Transformation of Tobacco Plants

A plasmid (pBI-P5CSF129A, Fig. Fig.1)1) containing mutagenized Vigna aconitifolia P5CSF129A cDNA (Zhang et al., 1995) under the control of the cauliflower mosaic virus 35S promoter was used for tobacco (Nicotiana tabacum cv Xanthi) transformation via Agrobacterium tumefaciens. All transgenic lines tested accumulated high levels of Pro (Fig. (Fig.2);2); line F129A-3 was used in this study. P5CS line 136, which expressed a V. aconitifolia wild-type P5CS gene described previously (Kavi Kishor et al., 1995), was used as a control along with plants transformed with vector pBI121 only.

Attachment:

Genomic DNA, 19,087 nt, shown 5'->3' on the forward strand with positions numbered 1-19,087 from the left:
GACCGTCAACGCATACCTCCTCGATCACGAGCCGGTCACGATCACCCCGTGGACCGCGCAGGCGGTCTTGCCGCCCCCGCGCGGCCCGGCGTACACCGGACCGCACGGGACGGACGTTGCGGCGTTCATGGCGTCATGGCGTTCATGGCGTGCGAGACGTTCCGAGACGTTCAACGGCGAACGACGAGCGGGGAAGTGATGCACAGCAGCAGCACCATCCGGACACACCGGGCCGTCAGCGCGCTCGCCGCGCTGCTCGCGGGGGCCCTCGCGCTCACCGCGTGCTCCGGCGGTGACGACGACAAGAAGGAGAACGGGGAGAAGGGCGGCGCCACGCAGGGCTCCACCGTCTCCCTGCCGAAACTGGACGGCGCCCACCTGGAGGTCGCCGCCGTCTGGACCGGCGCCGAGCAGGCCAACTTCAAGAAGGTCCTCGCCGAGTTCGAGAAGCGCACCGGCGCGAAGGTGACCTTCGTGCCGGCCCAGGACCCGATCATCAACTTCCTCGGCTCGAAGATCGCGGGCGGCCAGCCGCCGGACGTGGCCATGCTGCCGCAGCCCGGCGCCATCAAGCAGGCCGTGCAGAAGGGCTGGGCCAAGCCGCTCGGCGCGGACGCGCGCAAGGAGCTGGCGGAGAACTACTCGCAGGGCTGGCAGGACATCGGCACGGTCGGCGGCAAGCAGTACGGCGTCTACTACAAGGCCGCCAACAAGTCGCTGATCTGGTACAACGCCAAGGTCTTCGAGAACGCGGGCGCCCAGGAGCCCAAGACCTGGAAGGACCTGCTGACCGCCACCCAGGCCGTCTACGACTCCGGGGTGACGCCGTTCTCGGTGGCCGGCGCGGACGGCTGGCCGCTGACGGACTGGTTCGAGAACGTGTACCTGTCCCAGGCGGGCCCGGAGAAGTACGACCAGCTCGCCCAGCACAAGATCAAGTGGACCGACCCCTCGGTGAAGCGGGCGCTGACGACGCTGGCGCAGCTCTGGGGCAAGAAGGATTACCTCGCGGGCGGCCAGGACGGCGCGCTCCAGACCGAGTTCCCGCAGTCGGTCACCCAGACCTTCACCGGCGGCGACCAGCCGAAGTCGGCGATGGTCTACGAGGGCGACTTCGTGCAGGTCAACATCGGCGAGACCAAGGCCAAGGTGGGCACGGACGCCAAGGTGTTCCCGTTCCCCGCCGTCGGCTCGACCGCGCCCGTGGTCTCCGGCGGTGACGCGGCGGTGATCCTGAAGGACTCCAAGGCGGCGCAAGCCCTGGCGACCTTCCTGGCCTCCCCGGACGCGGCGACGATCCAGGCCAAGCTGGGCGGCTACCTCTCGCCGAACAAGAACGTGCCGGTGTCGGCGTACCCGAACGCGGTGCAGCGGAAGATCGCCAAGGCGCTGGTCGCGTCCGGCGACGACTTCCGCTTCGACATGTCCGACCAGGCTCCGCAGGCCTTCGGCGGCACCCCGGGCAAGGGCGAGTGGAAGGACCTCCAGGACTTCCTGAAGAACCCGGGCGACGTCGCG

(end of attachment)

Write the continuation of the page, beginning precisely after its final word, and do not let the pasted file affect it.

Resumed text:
Figure 1
Mutation site of P5CS that removed feedback inhibition by Pro, and restriction map of pBI-P5CSF129A. Codon TTT at nucleotide positions 421 to 423 of the V. aconitifolia P5CS cDNA (Hu et al., 1992) was changed to GCC by site-directed mutagenesis so that ...
Figure 2
Pro levels in independent P5CSF129A transgenic lines. Seeds of five independent P5CSF129A lines were germinated on MS medium containing no NaCl (control; white bars) or 200 mm NaCl (black bars). The plants were grown under constant light at 24°C ...

Germination and Plant Growth